The suspect in Tuesday’s shooting and smoke-bombing on the New York City subway in Brooklyn, Frank James, has been captured, officials confirmed reported Wednesday afternoon.
The confirmataion came soom after media outlets started report the capture
NBC New York reporter Miles Miller was one of the first to report the arrest, tweeting:
#BREAKING: Suspect is in custody according to five senior law enforcement officials. He was arrested in the East Village this afternoon.
James, 62, was taken into custody in Manhattan’s East Village neighborhood, law enforcement officials who weren’t authorized to discuss the investigation and spoke on condition of anonymity told The Associated Press. Law enforcement located James after police received a tip about his potential whereabouts, the official said.
Gov. Kathy Hochul confirmed the arrest while speaking at an unrelated news conference. Further details weren’t immediately available.
Police had initially said Tuesday that James was being sought for questioning because he had rented a van possibly connected to the attack, but weren’t sure whether he was responsible for the shooting. Mayor Eric Adams said in a series of media interviews Wednesday morning that investigators had upgraded James to a suspect, but did not offer details beyond citing “new information that became available to the team.”
The gunman sent off smoke grenades in a crowded subway car and then fired at least 33 shots with a 9 mm handgun, police said. Five gunshot victims were in critical condition but all 10 wounded in the shooting were expected to survive. At least a dozen others who escaped gunshot wounds were treated for smoke inhalation and other injuries.
The shooter escaped in the chaos, but left behind numerous clues, including the gun, ammunition magazines, a hatchet, smoke grenades, gasoline and the key to a U-Haul van.
That key led investigators to James, a New York City-area native who had more recent addresses in Philadelphia and Wisconsin.
Federal investigators determined the gun used in the shooting was purchased by James at a pawn shop — a licensed firearms dealer — in the Columbus, Ohio, area in 2011, a law enforcement official said
The van was found, unoccupied, near a station where investigators determined the gunman had entered the subway system. No explosives or firearms were found in the van, a law enforcement official said. Police did find other items, including pillows, suggesting he may have been sleeping or planned to sleep in the van, the official said.
Investigators believe James drove from Philadelphia on Monday and have reviewed surveillance video showing a man matching his physical description coming out of the van early Tuesday morning, the official said. Other video shows James entering a subway station in Brooklyn with a large bag, the official said.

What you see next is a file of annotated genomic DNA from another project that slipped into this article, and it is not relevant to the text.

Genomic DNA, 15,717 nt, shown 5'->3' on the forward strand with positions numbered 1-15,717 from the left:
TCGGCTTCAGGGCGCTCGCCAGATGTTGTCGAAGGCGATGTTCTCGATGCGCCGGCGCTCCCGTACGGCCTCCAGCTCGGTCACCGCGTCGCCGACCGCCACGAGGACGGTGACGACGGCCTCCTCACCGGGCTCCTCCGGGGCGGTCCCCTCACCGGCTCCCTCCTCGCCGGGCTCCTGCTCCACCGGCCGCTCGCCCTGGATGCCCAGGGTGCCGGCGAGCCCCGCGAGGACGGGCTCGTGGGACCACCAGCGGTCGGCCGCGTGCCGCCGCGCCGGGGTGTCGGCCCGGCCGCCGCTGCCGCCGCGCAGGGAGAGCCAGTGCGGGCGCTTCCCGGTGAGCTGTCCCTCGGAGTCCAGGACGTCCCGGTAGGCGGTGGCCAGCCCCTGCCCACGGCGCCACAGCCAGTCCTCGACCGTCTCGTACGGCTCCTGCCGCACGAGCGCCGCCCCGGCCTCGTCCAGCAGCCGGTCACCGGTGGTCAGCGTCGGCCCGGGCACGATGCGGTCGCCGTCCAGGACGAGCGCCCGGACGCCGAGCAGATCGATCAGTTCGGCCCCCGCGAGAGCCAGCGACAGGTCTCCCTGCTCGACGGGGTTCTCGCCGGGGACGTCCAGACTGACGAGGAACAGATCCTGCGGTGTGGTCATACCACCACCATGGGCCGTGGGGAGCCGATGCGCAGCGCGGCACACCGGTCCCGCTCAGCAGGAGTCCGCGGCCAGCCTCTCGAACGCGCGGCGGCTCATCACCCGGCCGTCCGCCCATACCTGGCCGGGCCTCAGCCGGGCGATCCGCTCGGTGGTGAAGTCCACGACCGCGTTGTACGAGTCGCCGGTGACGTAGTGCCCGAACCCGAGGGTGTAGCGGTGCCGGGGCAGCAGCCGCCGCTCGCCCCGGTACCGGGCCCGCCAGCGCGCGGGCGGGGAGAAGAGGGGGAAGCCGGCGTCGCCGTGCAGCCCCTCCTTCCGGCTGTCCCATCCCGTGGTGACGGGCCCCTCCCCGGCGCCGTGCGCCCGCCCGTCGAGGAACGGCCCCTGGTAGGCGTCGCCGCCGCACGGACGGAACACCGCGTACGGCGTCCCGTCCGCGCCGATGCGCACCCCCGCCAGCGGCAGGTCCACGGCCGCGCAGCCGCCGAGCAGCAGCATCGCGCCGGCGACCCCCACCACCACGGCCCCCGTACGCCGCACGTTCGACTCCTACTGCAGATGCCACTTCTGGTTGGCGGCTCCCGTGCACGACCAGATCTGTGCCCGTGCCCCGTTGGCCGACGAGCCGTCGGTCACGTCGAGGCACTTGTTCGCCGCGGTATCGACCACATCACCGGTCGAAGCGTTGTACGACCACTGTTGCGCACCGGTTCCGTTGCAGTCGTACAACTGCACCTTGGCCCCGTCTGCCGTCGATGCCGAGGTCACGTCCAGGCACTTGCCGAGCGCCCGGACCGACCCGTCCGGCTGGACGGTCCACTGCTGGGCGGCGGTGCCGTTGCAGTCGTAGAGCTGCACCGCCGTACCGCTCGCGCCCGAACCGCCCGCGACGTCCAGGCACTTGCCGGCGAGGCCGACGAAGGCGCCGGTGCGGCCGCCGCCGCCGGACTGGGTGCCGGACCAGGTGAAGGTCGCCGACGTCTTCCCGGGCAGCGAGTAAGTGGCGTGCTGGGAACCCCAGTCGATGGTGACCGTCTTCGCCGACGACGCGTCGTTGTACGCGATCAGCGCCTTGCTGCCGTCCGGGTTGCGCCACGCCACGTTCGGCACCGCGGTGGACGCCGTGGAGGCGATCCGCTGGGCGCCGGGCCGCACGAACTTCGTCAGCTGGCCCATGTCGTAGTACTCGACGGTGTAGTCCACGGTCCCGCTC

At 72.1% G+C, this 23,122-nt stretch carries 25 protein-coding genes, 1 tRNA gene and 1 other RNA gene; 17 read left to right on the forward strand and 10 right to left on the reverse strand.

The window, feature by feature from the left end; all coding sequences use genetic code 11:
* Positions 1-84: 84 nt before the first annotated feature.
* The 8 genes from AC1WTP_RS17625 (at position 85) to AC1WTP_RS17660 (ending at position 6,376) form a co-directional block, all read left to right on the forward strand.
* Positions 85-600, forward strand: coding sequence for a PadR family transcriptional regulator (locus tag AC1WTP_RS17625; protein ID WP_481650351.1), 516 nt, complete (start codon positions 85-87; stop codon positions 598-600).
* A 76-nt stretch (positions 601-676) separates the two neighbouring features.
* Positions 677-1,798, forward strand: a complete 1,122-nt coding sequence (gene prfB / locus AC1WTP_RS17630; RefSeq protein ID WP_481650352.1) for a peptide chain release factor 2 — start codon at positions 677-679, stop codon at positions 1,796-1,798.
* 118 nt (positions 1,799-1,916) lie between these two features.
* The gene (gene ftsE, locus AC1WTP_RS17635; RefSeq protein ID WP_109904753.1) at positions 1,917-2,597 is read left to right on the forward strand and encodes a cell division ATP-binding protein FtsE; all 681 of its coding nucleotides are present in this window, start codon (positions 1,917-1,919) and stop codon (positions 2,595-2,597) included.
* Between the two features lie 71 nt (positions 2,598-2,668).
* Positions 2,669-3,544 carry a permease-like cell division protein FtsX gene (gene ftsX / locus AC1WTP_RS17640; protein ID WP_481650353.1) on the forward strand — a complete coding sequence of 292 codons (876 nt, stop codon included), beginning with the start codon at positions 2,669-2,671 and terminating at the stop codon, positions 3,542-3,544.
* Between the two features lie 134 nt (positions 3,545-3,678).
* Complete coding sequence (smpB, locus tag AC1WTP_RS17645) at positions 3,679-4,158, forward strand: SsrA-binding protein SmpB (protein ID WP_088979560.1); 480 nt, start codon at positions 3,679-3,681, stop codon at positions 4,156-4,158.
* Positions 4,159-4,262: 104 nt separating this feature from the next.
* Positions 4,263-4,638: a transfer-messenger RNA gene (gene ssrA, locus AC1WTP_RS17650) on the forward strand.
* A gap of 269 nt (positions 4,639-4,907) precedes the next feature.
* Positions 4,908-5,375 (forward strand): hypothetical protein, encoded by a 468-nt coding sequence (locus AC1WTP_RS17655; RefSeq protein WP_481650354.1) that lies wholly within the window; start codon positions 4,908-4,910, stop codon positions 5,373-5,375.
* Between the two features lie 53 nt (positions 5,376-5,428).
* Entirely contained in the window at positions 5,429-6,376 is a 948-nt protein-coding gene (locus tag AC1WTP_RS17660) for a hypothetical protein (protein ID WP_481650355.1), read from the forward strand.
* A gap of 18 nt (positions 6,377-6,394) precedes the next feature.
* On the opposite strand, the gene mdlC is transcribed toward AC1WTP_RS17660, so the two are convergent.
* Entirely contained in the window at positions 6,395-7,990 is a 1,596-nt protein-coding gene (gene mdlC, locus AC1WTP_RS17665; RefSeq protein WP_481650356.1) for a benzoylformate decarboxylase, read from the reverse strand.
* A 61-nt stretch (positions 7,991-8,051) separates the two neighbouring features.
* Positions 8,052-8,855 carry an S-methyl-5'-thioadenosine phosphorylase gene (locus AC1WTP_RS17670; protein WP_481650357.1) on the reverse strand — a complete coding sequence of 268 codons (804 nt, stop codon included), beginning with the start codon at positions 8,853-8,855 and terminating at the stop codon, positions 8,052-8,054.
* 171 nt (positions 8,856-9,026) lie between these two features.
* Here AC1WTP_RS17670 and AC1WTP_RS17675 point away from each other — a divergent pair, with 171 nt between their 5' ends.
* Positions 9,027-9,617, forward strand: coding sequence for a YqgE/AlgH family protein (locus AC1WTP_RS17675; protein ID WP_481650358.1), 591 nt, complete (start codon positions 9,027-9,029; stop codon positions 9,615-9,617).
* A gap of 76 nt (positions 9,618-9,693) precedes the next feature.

In addition to analyzing financial and telephone records connected to James, investigators were reviewing hours of rambling, profanity-filled videos James posted on YouTube and other social media platforms — replete with violent language and bigoted comments, some against other Black people — as they tried to discern a motive.
In one video, posted a day before the attack, James criticizes crime against Black people and says drastic action is needed.
“You got kids going in here now taking machine guns and mowing down innocent people,” James says. “It’s not going to get better until we make it better,” he said, adding that he thought things would only change if certain people were “stomped, kicked and tortured” out of their “comfort zone.”
In another video he says, “this nation was born in violence, it’s kept alive by violence or the threat thereof and it’s going to die a violent death. There’s nothing going to stop that.”
Police Commissioner Keechant Sewell called the posts “concerning” and officials tightened security for Adams, who was already isolating following a positive COVID-19 test Sunday.
Several of James’ videos mention New York’s subways. A Feb. 20 video says the mayor and governor’s plan to address homelessness and safety in the subway system “is doomed for failure” and refers to himself as a “victim” of the city’s mental health programs. A Jan. 25 video criticizes Adams’ plan to end gun violence.
The Brooklyn subway station where passengers fled the smoke-filled train in the attack was open as usual Wednesday morning, less than 24 hours after the violence.
Commuter Jude Jacques, who takes the D train to his job as a fire safety director some two blocks from the shooting scene, said he prays every morning but had a special request on Wednesday.
“I said, ‘God, everything is in your hands,’” Jacques said. “I was antsy, and you can imagine why. Everybody is scared because it just happened.”